Estimable pianist Uri Caine, whose wide-ranging and ambitious projects have blurred the lines between classical, world music and the avant-garde, is a natural, arguably overdue choice to assay his second set of Masada compositions, "The Book of Angels." Every polished melody becomes a starting point for multifaceted solo explorations: Stride slides into impressionism, which angles into bop, and everything is illuminated by flashes of atonality and an underlying glow of spirituality.

Each of the 300 pieces in "Book" is named for a specific angel; the relationship between tune and title is obscure. (The titular "Moloch" isn't an angel but a god associated with child sacrifice.) The packaging is equally cool and cryptic, but none of that would matter if the music weren't brilliant. Caine's fluency crosses styles and centuries. If the wealth of ideas is sometimes overwhelming, it is never boring. ****— Peter McElhinney



Local Bin

eighth blackbird "Strange Imaginary Animals" (Cedille)

University of Richmond-based eighth blackbird plays contemporary chamber music, the mere thought of which intimidates some people and brings on hivelike symptoms in others. The sextet's latest recording is wild, as its title promises, but not wildly esoteric. The album's six selections are mostly rooted in identifiable tunes and insistent riffs. None of them is intellectually chewier than a Bach fugue.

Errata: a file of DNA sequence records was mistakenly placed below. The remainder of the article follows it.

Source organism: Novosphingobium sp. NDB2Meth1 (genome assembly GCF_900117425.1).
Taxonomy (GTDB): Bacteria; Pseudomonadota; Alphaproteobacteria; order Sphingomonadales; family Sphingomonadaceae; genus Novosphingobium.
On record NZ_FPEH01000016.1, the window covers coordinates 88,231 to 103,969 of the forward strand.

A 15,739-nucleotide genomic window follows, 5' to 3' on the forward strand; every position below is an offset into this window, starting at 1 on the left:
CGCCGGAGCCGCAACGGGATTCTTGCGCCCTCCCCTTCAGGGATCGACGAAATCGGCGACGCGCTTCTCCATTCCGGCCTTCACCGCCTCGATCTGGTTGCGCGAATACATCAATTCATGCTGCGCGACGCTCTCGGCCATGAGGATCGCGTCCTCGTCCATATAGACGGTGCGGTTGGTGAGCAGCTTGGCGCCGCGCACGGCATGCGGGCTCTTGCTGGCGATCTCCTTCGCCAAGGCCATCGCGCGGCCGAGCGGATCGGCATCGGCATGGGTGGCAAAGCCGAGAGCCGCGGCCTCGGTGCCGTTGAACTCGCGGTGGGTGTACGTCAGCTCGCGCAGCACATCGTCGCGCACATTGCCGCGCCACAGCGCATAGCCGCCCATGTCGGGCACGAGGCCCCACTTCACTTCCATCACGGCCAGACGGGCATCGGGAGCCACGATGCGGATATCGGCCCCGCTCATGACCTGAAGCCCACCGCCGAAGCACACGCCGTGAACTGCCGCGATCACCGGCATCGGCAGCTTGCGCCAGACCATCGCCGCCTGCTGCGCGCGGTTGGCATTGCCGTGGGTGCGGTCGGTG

The composers of these pieces run the postmodern stylistic gamut, from minimalist-plus (Steven Mackey's "Indigenous Instruments") to effervescent neoclassical (Jennifer Higdon's "Zaka") to artsy heavy metal (David M. Gordon's "Friction Systems") to electroacoustic-otherworldly (Gordon Fitzell's "evanescence").

Several composers exploit the kaleidoscopic colors and cavernous resonance that pianist Lisa Kaplan and percussionist Matthew Duvall can produce. All take advantage of the group's eagerness to reach for any sound, known or not previously made, and make it musically organic. Dennis DeSantis' sassy, groovy "strange imaginary remix" is the hit single-in-waiting. **** — Clarke Bustard

Eighth blackbird will play Gordon's "Friction Systems" in its Feb. 21 concert at UR's Modlin Center for the Arts.

Alabama Thunderpussy "Open Fire" (Relapse)

As wholesome as its name sounds, Alabama Thunderpussy isn't meant for polite company. That is, unless your idea of company involves Vikings, bikinis and spent ammunition. "The 'Pussy," as its Web site refers to the band, unleashes a relentlessly aggressive hybrid of American metal and Southern hard rock fueled by technically impressive musicianship, particularly from guitarist Ryan Lake and drummer Bryan Cox. What is it about Richmond bands, anyway? They all seem headed straight for the cover of Guitar Whiz magazine.

The group's latest CD also introduces new lead singer Kyle Thomas (Exhorder, Floodgate), whose gruff yet decipherable vocals have just enough range and spitefulness for metal theatrics. Moving easily from insidious growling to higher-pitched wailing that reminded me of grunge alt-rock singers of the '90s, Thomas seems ready for his close-up. Recorded at the Etching Tin Studio in Richmond by Ian Whalen, the album plows ahead with a straightforward, no-nonsense approach perfect for this kind of gritty truckstop metal (check out the catchy riffs and melodic changes in "Void of Harmony"). Simply put, this is the sound of a hungry rock band serious about its future. **** — B.B.